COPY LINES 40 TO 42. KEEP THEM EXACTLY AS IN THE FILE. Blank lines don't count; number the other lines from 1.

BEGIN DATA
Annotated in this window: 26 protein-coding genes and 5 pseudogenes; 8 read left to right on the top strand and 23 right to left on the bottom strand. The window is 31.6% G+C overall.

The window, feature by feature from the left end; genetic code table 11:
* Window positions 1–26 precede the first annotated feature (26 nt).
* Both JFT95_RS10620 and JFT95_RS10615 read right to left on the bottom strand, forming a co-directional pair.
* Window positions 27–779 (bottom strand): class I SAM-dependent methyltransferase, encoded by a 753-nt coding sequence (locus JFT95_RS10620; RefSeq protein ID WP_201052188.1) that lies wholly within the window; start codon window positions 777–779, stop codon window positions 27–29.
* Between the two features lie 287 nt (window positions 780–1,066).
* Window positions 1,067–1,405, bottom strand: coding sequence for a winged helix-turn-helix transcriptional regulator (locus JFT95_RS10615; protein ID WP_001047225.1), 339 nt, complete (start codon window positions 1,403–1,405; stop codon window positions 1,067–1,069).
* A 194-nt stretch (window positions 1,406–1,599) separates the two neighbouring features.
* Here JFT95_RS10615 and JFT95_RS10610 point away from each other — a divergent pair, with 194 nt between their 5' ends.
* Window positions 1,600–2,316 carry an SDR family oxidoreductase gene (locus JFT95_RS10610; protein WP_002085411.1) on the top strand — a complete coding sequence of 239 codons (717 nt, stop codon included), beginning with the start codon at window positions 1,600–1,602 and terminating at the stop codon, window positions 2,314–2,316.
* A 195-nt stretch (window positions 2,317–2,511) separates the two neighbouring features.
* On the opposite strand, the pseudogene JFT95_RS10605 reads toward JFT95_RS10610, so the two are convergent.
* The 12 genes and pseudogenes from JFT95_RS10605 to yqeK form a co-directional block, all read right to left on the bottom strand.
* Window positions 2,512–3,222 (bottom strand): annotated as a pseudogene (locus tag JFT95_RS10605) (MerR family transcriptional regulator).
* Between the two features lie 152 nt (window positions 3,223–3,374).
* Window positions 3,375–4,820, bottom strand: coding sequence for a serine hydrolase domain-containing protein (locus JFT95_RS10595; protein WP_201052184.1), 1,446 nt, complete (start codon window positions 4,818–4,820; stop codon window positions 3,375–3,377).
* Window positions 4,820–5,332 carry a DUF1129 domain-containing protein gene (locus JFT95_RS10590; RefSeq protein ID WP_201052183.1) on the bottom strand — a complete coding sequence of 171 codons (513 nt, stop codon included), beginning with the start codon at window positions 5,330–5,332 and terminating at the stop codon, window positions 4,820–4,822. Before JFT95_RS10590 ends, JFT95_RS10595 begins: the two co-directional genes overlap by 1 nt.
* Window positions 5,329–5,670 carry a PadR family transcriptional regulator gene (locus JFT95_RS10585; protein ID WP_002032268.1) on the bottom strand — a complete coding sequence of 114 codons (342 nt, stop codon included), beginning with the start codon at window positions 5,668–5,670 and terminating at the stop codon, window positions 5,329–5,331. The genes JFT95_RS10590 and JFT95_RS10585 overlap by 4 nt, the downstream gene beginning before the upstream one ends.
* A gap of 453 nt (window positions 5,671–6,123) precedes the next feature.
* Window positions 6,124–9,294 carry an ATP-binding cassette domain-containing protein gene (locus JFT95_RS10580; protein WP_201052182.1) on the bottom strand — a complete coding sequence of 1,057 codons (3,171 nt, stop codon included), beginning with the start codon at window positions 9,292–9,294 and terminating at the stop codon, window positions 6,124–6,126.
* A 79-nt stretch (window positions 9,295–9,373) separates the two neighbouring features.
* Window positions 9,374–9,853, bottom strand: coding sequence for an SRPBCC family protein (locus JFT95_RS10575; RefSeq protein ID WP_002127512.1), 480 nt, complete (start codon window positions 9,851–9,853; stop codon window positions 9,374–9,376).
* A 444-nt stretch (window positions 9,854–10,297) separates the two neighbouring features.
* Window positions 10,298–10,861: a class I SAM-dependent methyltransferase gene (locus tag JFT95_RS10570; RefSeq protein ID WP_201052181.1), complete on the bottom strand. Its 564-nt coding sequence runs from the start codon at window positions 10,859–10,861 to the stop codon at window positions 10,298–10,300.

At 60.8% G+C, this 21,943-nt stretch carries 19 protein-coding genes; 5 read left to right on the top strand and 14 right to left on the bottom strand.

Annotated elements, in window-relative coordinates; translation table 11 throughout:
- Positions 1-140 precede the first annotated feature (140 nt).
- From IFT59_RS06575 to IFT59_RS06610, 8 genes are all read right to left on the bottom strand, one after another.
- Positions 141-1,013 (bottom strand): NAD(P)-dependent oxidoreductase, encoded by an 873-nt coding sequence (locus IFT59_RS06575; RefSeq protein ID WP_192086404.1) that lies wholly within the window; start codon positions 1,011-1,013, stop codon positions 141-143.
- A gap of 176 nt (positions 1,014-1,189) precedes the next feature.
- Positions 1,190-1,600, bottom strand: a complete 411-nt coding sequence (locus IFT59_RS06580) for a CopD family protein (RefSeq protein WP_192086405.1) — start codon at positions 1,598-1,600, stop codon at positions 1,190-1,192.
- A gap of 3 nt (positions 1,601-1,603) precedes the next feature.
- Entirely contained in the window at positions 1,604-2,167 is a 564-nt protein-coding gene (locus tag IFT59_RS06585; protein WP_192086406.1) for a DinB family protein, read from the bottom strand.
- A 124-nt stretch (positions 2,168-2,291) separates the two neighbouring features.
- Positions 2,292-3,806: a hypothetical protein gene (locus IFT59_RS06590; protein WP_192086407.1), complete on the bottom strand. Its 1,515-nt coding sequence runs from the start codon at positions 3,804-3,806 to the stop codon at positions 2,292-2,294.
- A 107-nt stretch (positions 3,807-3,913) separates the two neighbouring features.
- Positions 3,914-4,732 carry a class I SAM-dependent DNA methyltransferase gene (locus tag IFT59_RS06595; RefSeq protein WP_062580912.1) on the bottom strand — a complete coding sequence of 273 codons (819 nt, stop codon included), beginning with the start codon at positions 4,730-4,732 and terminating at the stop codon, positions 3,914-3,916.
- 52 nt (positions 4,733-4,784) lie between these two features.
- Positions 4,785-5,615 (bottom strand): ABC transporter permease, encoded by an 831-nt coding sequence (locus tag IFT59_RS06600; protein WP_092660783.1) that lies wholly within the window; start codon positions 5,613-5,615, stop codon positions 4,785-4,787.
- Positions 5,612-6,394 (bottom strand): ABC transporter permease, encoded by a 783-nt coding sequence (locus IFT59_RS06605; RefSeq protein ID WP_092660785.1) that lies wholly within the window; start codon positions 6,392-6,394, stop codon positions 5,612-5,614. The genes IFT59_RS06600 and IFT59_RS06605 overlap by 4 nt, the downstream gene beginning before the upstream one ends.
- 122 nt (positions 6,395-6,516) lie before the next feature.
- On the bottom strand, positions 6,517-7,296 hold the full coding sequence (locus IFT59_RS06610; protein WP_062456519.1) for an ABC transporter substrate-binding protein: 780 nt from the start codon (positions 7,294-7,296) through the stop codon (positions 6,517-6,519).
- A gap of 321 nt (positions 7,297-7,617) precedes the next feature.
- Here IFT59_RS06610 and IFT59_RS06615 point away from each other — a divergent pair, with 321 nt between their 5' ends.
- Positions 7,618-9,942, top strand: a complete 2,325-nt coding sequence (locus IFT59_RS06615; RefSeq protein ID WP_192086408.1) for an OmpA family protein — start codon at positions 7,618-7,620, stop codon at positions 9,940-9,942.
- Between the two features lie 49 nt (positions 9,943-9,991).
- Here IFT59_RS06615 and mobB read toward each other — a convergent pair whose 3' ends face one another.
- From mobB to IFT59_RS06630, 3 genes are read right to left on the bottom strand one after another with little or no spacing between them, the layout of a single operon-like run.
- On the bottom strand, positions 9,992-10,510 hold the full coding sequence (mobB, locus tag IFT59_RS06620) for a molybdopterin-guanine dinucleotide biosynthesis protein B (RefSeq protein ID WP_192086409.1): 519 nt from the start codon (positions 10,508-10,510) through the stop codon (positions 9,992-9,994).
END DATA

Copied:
- Positions 5,612-6,394 (bottom strand): ABC transporter permease, encoded by a 783-nt coding sequence (locus IFT59_RS06605; RefSeq protein ID WP_092660785.1) that lies wholly within the window; start codon positions 6,392-6,394, stop codon positions 5,612-5,614. The genes IFT59_RS06600 and IFT59_RS06605 overlap by 4 nt, the downstream gene beginning before the upstream one ends.
- 122 nt (positions 6,395-6,516) lie before the next feature.
- On the bottom strand, positions 6,517-7,296 hold the full coding sequence (locus IFT59_RS06610; protein WP_062456519.1) for an ABC transporter substrate-binding protein: 780 nt from the start codon (positions 7,294-7,296) through the stop codon (positions 6,517-6,519).